FaceApp Raises Privacy Concerns About Social Media

“In all likelihood, the information uploaded by FaceApp is already available somewhere else on the internet, whether it is being used for surveillance, AI training, or another purpose…”

#FaceAppChallenge Raises Privacy Concerns About Social Media

The viral sensation FaceApp came under scrutiny in the wake of the #FaceAppChallenge, which flooded social media with aged-up photos created with the app. As it became more popular, there were reports that FaceApp was automatically uploading every photo on user phones and stealing copious amounts of data, stoking paranoia once it was revealed that FaceApp’s developer is based in Russia.

Thankfully, the controversy seems to have been overstated. Several outlets have now confirmed that FaceApp only collects photos that have been directly uploaded by users, and that it does not mine personal information beyond the device ID and model. In that regard, the terms of use are comparable to other social media apps, which means FaceApp doesn’t seem to be any better or worse than most of the alternatives.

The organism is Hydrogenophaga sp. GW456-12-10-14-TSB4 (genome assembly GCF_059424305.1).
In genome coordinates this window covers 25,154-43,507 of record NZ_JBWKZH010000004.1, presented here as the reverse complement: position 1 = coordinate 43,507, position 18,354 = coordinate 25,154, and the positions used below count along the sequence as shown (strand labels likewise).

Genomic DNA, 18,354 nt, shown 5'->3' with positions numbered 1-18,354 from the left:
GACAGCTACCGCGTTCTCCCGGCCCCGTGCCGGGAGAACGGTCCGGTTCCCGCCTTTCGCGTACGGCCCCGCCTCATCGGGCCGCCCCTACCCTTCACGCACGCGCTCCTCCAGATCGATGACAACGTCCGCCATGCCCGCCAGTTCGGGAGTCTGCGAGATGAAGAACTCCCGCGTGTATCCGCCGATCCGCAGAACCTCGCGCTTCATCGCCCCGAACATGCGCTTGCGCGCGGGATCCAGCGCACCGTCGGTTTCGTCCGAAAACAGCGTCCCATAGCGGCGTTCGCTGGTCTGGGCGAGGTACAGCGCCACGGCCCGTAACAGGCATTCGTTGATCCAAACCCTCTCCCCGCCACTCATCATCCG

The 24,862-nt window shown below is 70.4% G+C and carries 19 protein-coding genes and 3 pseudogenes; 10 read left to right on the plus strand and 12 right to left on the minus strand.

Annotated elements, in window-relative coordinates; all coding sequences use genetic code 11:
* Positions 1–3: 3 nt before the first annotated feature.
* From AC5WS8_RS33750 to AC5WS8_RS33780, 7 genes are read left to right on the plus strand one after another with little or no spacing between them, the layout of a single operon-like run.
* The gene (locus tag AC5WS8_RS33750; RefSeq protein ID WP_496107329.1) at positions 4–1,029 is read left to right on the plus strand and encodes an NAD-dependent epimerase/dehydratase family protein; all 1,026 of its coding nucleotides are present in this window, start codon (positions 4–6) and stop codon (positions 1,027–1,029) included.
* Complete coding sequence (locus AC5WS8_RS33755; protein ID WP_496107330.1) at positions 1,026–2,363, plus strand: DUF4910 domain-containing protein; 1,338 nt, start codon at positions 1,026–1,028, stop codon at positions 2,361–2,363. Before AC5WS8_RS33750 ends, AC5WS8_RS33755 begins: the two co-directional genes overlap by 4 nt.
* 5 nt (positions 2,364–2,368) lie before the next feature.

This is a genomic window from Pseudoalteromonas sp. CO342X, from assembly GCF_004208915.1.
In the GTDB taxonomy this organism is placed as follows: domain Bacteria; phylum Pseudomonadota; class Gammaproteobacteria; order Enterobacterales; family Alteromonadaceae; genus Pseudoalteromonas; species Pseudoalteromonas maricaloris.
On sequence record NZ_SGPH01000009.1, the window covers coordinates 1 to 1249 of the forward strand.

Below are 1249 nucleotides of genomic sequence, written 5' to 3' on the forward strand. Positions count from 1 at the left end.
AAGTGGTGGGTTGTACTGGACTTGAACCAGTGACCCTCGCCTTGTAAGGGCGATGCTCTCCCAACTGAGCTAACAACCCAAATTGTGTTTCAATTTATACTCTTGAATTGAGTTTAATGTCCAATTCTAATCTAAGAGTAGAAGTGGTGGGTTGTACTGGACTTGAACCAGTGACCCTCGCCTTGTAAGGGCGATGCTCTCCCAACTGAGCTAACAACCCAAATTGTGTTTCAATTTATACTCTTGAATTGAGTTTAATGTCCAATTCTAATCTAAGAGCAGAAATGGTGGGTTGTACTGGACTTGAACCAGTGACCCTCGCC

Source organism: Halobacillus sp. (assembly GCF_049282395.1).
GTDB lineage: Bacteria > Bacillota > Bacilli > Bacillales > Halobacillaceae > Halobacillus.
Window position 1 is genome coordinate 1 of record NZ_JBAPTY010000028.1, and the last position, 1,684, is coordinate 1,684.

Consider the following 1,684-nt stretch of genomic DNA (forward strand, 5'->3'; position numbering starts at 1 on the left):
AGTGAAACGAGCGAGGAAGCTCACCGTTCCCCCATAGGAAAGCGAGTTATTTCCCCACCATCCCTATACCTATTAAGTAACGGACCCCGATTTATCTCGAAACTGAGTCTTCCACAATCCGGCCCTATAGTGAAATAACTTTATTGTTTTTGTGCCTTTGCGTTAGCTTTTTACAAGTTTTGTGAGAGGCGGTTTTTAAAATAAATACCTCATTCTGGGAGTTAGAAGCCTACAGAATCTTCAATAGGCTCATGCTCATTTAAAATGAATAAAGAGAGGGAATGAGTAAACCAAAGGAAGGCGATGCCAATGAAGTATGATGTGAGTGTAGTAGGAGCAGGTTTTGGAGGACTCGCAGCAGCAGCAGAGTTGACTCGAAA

That’s not to say that the app is harmless. FaceApp is still collecting millions of photos, building a database that can be packaged and resold for profit at some point in the future.

The key takeaway is that FaceApp is engaging in the same behavior as Amazon, Facebook, Google, and other American tech companies. Amazon, for instance, is currently facing a class-action lawsuit for storing audio recordings of children without proper consent, while Google had to release a statement after a language expert leaked Dutch audio that was being used to improve its speech recognition technology.

In all likelihood, the information uploaded by FaceApp is already available somewhere else on the internet, whether it is being used for surveillance, AI training, or another purpose. FaceApp is not uniquely dangerous, but the controversy is a good reminder that privacy intrusions have become more and more common, and people should be more aware about how their data is being used.

Sources: CBC, The Guardian